The Turkmen State Company (Concern) Türkmennebit extracts the majority of Turkmen oil from fields near the Caspian Sea at Koturdepe, Balkanabat, and Cheleken, which have a total estimated reserve of 700 million tons. The oil extraction business began in 1909 (by Branobel) with the exploitation of the fields in Cheleken, and in the 1930s with the exploitation of the fields in Balkanabat. The discovery of the Kumdag field in 1948 and the Koturdepe field in 1959 accelerated production. Turkmenbashy and Seidi refineries process a large portion of Turkmen oil production. In addition, ships transport oil from the Caspian Sea to Europe through canals.

Entry Requirements For Turkmenistan

To enter Turkmenistan, all nationalities must get a visa. A temporary transit visa may be acquired for independent travel, however obtaining a complete visa may be challenging. The majority of border guards are youthful conscripts, and a modest bribe may let you get through the border and obstacles.

Arranging a trip will make things much simpler since the business can assist with obtaining the Letter of Invitation and visa. Keep in mind that regardless of how you enter Turkmenistan, you may need to be greeted by a guide. This is especially essential if your inbound trip is delayed, as is probable while crossing the Caspian Sea by boat.

When you enter Turkmenistan, your luggage is typically scanned using an X-ray machine. You must complete a green Entry Travel Pass, an immigration card, and a customs statement. List all of your valuables in the customs declaration, make sure it is stamped, and save a duplicate with you. When you leave the nation, you will be required to present it again.


Vaccinations against diphtheria, hepatitis A and B, measles, mumps, polio, rubella, tetanus, typhoid, and chickenpox are recommended by the World Health Organization (varicella). Long-term travelers should also get vaccines against meningitis, rabies, and TB.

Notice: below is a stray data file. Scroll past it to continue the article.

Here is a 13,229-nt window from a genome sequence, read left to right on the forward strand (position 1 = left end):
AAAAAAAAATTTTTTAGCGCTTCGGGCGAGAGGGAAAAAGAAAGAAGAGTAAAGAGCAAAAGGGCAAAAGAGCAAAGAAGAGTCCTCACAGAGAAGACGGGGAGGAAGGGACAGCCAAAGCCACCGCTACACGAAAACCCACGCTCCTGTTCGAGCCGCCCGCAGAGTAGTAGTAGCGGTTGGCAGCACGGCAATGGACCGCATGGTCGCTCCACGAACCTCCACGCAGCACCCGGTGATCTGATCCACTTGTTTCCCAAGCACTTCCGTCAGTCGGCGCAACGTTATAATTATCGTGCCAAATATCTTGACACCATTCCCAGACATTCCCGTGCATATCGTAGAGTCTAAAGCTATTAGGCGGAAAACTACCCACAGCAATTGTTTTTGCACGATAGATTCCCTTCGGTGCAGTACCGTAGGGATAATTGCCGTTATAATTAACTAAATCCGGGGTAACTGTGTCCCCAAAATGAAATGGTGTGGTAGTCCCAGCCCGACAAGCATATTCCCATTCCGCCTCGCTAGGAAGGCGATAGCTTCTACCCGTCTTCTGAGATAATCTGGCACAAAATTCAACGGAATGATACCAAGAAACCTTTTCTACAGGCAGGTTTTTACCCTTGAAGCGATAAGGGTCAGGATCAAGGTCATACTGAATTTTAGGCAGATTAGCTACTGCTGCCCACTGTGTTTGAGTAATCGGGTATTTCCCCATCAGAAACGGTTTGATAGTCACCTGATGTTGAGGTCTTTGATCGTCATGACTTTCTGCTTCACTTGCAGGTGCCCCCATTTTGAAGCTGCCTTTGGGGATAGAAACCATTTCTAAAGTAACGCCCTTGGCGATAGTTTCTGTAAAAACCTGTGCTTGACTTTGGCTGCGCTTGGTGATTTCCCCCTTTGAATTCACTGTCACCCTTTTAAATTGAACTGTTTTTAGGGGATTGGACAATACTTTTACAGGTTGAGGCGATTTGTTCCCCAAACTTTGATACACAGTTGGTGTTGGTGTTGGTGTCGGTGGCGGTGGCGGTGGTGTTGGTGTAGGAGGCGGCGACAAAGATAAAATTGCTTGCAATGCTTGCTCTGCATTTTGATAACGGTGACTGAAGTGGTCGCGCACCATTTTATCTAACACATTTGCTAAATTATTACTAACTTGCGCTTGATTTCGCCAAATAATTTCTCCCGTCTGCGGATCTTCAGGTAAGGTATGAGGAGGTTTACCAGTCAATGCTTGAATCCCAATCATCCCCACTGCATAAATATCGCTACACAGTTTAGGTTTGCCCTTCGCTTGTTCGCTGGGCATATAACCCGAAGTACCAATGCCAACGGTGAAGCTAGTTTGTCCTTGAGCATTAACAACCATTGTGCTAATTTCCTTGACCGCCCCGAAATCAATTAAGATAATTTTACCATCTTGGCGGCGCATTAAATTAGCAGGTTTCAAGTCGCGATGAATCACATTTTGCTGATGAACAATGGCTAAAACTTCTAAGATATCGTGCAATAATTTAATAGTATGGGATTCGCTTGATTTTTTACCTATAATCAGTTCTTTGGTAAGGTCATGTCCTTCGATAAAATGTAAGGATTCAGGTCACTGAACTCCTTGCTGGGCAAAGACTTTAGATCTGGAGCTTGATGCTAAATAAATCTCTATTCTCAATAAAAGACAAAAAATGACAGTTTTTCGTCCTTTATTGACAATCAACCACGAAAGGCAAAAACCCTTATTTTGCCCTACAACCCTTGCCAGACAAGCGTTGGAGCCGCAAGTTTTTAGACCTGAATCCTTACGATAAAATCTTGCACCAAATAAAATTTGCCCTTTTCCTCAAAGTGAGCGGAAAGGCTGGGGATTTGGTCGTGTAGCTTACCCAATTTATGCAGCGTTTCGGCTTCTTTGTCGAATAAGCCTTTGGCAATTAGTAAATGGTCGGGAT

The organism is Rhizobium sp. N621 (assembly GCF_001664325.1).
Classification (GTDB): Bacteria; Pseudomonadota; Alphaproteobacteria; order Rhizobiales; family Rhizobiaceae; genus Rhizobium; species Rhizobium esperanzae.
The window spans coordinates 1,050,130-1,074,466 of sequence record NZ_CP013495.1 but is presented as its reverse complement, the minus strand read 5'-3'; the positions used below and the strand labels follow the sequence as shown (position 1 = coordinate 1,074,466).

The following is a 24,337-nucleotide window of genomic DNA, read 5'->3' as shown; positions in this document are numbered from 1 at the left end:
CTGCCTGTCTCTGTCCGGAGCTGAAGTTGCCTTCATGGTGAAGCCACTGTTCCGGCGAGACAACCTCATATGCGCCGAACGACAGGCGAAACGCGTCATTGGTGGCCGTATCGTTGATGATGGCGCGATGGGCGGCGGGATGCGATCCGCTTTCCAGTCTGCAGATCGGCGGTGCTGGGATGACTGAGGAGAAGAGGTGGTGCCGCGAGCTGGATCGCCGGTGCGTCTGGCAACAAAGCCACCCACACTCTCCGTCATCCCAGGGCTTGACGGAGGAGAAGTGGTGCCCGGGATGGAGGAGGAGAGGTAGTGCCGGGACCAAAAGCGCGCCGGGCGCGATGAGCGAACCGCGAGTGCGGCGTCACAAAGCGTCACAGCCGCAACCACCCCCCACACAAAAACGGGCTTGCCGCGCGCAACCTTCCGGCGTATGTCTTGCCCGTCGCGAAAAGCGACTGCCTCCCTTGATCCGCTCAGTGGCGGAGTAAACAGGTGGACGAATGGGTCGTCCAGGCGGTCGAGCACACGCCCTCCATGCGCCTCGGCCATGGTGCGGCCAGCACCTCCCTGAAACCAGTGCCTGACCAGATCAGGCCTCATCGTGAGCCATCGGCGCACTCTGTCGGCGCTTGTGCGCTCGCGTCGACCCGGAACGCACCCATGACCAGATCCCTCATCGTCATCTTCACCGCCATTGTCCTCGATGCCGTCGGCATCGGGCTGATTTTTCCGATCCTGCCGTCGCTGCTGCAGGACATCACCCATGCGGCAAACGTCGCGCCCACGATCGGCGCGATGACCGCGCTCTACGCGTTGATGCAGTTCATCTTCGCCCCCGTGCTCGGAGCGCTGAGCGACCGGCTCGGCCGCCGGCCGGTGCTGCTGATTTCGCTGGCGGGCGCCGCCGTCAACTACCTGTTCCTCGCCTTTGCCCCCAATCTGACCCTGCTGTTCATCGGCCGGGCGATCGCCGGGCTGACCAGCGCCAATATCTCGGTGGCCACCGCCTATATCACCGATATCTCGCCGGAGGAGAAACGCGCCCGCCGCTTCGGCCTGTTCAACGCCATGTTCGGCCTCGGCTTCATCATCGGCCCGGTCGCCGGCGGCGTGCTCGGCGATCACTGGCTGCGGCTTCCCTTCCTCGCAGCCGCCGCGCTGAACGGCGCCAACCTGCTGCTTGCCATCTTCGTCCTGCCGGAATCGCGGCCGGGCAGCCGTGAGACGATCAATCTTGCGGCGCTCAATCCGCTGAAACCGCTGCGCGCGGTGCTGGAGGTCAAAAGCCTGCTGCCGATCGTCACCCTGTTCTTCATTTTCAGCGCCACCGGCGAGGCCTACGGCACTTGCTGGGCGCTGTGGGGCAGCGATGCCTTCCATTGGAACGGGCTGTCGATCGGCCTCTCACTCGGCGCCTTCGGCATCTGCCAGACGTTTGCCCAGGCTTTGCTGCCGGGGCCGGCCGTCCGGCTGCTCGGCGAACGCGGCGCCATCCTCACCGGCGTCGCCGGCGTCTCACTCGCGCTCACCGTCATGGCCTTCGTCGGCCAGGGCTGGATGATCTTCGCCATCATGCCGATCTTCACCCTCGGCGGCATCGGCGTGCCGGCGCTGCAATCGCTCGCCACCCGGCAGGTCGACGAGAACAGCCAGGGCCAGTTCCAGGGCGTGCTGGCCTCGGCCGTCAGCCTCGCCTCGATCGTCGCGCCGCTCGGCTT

It is highly advised that you apply for a Turkmen visa before visiting Turkmenistan. According to reports, travelers seeking for visas at Ashgabat airport have been held at the airport’s transit area for many days owing to missing papers.


All international visitors to Turkmenistan must pay a registration fee of US$ 12 (2012) and obtain a green entrance and exit card. Keep a close eye on the departure card, since it must be provided while leaving the country.

Foreigners staying in Turkmenistan for more than three days must register with IVOR in Ashgabat, Asady köcesi, phone 391337, or at IVOR branch offices in other cities. Even if you are staying in a hotel, you are responsible for registration. The hotel will only provide you with a confirmation of your reservation. This confirmation, as well as the receipt for the registration money paid upon entering the country, must be shown to IVOR. There are two pictures needed. Your passport will be stamped with the date of registration. To be allowed to leave the nation, you must first notify the IVOR. This notification will also be imprinted in the passport. Border agents will examine your passport to see whether you have registration and notice to depart stamps.

Travel permits

Many border areas need travel permits. Ashgabat, Merv, Turkmenabat, and Balkanabat do not need a visa. Transit visas enable you to travel along major highways on your route to the next nation on your schedule. However, a travel permit is definitely required for the following regions: Western Turkmenistan: Bekdash, Turkmenbashi, Haza, Dekistan, Yangykala, Gyzletrek, Nokhur, and surroundings; Northern Turkmenistan: the entire Dashogus region, including Konye Urgench, Dargan-Ata, and Gazachak; Eastern Turkmenistan: Farab, Atamurat (Kerki), and surroundings; Tagtabazar, and Serkhetabat.

Destinations in Turkmenistan

Regions in Turkmenistan

While the provinces are a useful method to divide vast Turkmenistan into regional travel regions, keep in mind that one geographical region dominates them all—the harsh desert wasteland known as the Karakum.

  • Ahal Province
    The country’s center area, which includes the capital.
  • Balkan Province
    The western province of the Caspian Basin.
  • Dashoguz Province
    The ancient city of Konye-Urgench is located in northern Turkmenistan.